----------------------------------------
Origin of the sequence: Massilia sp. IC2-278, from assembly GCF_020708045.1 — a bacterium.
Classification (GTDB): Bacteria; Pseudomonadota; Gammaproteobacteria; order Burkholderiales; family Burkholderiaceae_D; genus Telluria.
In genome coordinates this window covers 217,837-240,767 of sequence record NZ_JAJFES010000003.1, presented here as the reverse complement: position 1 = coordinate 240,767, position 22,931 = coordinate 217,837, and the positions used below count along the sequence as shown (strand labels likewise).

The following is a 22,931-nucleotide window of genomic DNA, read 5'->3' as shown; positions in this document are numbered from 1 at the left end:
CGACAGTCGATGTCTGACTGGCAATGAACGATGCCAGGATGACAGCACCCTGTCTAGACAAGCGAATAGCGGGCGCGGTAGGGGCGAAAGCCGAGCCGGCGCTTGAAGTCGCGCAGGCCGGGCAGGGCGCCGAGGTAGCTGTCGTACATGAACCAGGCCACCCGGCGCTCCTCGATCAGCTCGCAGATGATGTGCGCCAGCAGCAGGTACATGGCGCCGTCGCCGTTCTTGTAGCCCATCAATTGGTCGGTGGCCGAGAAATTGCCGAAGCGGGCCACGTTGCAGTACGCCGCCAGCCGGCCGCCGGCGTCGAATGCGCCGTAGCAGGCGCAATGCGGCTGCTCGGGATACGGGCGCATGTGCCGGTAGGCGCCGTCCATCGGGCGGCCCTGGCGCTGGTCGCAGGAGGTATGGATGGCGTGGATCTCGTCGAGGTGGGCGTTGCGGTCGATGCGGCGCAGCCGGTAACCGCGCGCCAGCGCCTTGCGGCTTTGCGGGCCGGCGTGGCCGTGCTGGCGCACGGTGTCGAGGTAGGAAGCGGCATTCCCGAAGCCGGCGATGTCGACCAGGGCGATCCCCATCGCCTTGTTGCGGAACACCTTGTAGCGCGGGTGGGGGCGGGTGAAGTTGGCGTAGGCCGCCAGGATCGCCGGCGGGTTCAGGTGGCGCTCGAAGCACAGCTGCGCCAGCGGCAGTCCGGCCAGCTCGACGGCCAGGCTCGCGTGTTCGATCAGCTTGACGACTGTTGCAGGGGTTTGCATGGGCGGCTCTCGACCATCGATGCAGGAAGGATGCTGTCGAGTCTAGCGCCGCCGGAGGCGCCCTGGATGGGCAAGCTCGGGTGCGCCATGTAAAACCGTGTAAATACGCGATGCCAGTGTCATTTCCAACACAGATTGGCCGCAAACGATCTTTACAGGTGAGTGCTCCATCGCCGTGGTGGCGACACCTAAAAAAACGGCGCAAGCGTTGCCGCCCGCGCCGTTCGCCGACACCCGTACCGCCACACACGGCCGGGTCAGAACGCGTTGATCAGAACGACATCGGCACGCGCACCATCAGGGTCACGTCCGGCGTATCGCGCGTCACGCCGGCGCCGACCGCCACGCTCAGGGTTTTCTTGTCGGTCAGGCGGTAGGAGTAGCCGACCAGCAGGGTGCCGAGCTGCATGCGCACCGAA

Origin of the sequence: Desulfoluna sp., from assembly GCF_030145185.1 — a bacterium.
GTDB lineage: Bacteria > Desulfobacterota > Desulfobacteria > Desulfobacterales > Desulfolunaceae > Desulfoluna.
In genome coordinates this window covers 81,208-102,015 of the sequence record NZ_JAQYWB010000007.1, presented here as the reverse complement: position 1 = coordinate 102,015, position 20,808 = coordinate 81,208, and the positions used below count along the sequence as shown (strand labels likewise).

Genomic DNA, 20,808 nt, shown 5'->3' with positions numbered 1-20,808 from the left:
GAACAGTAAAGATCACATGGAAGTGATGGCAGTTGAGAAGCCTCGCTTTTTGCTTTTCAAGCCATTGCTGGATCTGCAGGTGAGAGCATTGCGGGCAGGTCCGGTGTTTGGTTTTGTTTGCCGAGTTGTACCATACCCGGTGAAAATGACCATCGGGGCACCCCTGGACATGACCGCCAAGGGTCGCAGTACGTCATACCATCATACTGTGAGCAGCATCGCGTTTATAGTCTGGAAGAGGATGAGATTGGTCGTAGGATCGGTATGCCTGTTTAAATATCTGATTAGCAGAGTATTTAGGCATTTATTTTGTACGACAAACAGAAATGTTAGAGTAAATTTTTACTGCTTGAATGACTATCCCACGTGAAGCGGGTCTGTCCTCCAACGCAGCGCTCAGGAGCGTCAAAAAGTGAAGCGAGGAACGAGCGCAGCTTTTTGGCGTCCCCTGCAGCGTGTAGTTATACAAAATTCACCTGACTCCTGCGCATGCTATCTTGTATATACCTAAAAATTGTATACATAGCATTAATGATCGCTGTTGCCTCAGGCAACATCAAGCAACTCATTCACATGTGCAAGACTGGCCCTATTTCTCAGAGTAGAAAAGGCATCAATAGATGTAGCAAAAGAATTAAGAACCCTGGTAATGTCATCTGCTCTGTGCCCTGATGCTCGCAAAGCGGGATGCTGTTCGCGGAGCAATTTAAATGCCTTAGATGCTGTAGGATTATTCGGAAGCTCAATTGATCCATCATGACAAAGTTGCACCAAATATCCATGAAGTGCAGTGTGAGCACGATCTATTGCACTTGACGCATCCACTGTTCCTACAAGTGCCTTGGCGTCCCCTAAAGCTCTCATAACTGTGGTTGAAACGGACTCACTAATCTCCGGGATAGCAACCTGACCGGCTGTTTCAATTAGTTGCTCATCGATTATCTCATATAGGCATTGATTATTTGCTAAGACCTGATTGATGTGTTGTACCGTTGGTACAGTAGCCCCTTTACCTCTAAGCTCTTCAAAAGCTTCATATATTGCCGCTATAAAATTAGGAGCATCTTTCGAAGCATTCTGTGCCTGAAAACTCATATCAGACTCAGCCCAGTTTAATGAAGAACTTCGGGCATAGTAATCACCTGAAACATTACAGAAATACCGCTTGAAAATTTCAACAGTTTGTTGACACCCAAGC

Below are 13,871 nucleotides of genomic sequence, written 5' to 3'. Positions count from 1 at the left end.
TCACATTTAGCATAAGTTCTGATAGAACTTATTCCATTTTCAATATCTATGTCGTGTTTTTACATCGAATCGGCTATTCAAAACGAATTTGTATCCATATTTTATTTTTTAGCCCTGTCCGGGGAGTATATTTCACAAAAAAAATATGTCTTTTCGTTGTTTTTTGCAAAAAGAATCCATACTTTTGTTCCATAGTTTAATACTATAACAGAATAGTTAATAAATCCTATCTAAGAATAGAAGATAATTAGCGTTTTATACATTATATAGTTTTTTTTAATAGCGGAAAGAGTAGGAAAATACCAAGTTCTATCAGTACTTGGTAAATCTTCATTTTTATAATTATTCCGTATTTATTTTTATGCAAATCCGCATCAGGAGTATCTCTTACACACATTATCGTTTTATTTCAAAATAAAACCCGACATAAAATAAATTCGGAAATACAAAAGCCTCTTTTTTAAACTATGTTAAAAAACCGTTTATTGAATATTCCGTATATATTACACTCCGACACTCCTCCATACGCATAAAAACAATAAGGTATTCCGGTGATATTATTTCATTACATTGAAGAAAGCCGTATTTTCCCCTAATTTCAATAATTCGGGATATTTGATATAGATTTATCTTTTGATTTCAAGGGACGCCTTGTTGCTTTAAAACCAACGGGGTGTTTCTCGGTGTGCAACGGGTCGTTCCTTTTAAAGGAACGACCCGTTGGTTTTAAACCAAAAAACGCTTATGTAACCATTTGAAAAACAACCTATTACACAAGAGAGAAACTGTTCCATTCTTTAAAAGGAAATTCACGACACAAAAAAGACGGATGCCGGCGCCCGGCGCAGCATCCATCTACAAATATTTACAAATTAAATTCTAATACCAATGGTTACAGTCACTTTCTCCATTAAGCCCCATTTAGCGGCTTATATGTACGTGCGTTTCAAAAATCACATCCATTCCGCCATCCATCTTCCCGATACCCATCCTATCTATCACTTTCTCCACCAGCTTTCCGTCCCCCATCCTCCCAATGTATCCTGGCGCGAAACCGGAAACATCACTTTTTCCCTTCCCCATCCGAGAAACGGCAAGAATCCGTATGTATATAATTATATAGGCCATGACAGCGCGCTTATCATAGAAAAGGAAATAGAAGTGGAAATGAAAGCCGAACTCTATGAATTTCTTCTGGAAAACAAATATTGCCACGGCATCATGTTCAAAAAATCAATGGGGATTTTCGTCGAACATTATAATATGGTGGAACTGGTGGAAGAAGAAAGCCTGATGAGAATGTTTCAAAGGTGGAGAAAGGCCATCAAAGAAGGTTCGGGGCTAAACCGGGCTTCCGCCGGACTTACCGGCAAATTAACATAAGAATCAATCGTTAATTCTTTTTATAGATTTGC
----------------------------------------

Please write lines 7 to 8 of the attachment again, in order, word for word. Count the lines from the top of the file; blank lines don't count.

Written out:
GTDB lineage: Bacteria > Desulfobacterota > Desulfobacteria > Desulfobacterales > Desulfolunaceae > Desulfoluna.
In genome coordinates this window covers 81,208-102,015 of the sequence record NZ_JAQYWB010000007.1, presented here as the reverse complement: position 1 = coordinate 102,015, position 20,808 = coordinate 81,208, and the positions used below count along the sequence as shown (strand labels likewise).